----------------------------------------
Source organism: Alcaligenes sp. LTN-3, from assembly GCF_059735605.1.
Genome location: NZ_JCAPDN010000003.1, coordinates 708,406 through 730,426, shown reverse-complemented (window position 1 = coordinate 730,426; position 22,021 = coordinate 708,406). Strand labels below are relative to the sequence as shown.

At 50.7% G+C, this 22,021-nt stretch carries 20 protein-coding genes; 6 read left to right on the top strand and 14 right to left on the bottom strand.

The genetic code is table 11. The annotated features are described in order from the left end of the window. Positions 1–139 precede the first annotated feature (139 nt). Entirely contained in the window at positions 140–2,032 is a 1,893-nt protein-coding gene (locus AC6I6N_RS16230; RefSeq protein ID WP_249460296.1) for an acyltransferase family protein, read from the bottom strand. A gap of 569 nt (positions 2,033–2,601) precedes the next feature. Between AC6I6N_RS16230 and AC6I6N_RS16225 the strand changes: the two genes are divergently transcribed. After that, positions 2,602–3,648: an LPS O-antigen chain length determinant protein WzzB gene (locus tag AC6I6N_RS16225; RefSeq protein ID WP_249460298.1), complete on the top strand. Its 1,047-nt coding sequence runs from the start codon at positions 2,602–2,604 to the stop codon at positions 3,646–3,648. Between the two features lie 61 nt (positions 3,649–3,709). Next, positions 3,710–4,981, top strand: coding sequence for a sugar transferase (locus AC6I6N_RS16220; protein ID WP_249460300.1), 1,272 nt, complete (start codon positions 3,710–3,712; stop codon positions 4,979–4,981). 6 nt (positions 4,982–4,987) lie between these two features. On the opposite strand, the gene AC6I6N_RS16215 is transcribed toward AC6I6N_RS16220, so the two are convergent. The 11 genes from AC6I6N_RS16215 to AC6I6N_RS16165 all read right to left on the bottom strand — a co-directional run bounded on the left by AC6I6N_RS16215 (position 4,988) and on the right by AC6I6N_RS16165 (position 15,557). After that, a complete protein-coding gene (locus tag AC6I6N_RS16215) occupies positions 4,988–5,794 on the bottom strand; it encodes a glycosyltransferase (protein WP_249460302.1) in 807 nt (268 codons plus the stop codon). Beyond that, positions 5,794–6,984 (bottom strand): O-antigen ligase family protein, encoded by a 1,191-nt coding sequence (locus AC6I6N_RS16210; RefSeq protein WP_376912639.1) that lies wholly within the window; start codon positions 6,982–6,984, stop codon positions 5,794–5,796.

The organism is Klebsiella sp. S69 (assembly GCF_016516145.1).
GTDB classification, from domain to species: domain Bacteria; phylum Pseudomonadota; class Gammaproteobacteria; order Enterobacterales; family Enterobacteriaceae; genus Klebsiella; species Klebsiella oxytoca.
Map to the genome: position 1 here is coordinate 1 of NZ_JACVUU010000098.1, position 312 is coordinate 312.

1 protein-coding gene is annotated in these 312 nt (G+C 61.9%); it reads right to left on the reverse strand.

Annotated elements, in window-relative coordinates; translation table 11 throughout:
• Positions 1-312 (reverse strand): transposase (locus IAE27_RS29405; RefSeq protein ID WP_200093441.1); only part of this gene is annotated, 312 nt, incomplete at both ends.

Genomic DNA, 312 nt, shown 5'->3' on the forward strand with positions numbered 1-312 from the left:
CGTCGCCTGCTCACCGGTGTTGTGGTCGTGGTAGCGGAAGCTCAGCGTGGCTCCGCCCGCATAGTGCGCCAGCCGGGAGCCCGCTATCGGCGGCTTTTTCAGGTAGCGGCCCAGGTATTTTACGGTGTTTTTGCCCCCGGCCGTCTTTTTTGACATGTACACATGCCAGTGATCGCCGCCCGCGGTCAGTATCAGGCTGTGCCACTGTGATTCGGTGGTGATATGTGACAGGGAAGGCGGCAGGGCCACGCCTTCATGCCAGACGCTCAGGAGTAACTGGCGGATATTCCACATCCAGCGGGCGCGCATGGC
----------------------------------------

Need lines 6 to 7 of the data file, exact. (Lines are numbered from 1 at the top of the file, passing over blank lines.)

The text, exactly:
GTDB classification, from domain to species: domain Bacteria; phylum Pseudomonadota; class Gammaproteobacteria; order Enterobacterales; family Enterobacteriaceae; genus Klebsiella; species Klebsiella oxytoca.
Map to the genome: position 1 here is coordinate 1 of NZ_JACVUU010000098.1, position 312 is coordinate 312.